Guest Post – Javier

I usually like to keep to just photo posts, but I thought that today there could be an exception.  followers know that the past few days I have been posting some candid shots of people in NYC, and I’ve been posting them in the Capture a Stranger Street Style board.  There was another user, Javier, who posted frequently as well and had some fantastic street candids (and poses).  Without further ado:

(Note, images are at a reduced size.  Click images to go to their main site)

I know there are many folks who have never done any street shooting and in particular capturing a stranger or strangers…

For those of you that have, you know the challenge, rush and excitement in doing so…In capturing that very cool moment.. For those of you that have not, you don’t know what you’re missing…


These are my opinions regarding technique around the web and hence I can only share what works for “me”. These tips should not be considered Gospel… The biggest problem I see with street photography is that there does not seem to be a solid definition of what it is. ”My definition’ of Street photography changes all the time…What it is today, may be different tomorrow. The important thing is that it shows something about what is going on. Street portraits are another style I enjoy. I love capturing emotion. Good and bad and sometimes mean. A street photo does not have to contain a stranger or a candid image of a person…Blank streets and many buildings can tell amazing stories all on their own. Composition is important but there are plenty of acceptation as sometimes there is no time to compose and frame. Most of the time a grab shot is all there is…I have these as well and I am glad I have them……Is there a wrong way to do street shooting? Personally, I don’t think so…; Though I have seen some really bad ones…Many of those bad ones I have taken myself.. The important thing is to have fun!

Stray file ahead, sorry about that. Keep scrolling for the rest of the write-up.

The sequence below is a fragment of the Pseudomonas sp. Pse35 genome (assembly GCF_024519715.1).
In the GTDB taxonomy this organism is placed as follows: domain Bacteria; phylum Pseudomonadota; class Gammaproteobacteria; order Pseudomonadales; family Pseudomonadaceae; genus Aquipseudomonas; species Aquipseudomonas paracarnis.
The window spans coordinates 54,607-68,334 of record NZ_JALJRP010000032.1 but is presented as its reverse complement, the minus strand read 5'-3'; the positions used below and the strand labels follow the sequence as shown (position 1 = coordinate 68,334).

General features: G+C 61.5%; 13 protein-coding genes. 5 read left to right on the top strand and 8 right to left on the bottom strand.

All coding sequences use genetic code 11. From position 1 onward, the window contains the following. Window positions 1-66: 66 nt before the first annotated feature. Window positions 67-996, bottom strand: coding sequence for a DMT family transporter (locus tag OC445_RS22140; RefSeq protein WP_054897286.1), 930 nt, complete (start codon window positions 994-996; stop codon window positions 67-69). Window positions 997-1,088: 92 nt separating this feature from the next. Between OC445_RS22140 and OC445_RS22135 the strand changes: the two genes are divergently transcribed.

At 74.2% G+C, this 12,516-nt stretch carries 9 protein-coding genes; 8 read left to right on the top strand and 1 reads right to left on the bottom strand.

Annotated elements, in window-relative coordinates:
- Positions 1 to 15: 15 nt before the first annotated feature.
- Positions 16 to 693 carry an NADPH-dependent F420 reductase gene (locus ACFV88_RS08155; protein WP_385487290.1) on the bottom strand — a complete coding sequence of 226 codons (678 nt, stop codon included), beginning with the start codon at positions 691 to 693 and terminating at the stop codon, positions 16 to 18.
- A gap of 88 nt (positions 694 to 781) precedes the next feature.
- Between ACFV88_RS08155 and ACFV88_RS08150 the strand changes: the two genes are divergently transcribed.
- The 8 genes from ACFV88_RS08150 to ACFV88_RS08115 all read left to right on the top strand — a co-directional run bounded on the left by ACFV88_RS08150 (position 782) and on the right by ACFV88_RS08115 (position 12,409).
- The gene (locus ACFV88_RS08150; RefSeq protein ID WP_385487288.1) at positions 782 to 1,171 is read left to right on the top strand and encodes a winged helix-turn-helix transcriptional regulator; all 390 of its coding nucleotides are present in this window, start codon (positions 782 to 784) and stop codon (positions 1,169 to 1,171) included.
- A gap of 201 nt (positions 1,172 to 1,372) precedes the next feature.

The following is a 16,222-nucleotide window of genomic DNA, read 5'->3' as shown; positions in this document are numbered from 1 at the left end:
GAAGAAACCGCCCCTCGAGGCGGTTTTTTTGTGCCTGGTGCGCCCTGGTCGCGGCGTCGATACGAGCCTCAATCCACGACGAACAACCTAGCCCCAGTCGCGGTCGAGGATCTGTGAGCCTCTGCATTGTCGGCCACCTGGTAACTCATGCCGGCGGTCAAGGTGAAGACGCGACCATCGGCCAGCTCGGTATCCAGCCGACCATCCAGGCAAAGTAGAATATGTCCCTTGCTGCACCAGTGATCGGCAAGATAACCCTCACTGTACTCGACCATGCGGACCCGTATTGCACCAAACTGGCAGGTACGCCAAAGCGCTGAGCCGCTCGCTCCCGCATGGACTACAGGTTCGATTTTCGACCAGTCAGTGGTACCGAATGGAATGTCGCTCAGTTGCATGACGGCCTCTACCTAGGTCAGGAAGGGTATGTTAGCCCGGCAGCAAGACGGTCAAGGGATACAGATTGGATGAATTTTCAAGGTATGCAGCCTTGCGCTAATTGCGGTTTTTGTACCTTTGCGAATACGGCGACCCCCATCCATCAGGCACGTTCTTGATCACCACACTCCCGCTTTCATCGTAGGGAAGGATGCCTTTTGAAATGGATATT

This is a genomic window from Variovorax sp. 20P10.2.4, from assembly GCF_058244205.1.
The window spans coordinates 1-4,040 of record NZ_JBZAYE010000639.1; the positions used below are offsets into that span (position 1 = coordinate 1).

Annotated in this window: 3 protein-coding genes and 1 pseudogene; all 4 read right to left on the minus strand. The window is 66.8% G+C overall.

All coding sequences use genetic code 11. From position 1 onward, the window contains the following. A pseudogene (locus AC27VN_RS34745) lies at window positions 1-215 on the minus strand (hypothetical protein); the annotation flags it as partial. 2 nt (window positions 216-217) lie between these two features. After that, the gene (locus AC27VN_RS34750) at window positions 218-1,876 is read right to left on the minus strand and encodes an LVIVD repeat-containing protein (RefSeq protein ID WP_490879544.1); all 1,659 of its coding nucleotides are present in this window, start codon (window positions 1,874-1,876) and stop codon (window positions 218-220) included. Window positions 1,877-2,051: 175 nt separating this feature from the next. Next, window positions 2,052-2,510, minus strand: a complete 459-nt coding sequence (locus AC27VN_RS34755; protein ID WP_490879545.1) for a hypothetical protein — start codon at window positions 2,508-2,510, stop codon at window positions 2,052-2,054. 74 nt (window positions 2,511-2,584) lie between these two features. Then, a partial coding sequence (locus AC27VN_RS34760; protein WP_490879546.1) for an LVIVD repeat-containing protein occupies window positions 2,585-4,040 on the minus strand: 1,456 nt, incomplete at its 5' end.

I would say that the most important thing to have when shooting strangers, candids or scenes that define a moment is not equipment, but confidence…For some it comes easy and for others it is a struggle…As for me, I do not have a problem with confidence, but still I do get into ruts and when I do, I call it a day and try again another day…Go to the same places over and over again as being familiar with certain places will boost your confidence. The locals will get to know you and not even notice you after a while. The scenes are always different as people are always different…Blend in. Be a Chameleon..Look like you belong…Take special attention to detail. If your in an upper scale area, dress the part. If your at the beach, dress the part. If your in a poor area, dress the part…Don’t stand out..

When looking for shots, if I come back with “one” good capture, I am happy as a clam. When I come back with a few and by a few I mean 4 or 5, I have had a very good day. There are many times when I go out and come back with nothing worth keeping. I am in the club that deletes 90% of my images and this is not to say that I have a 10% keeper rate. It is more like 4-5%. With the majority of my keepers being film. Go figure. I am also not a machine gun shooter. I don’t use burst mode. (Personal preference). I try and get the shot. I suppose if I used burst mode, I would have more keepers, but that is simply not my style.


I get asked this allot and also read about this a lot. It seems that people can get real dogmatic about this…Well, I to have my opinions and can only share what works for me…One of the biggest things that comes up is film VS digital. I would say to use what ever it is that makes you more comfortable. Comfort is king when street shooting as it goes hand in hand with confidence. I myself use a variety of tools.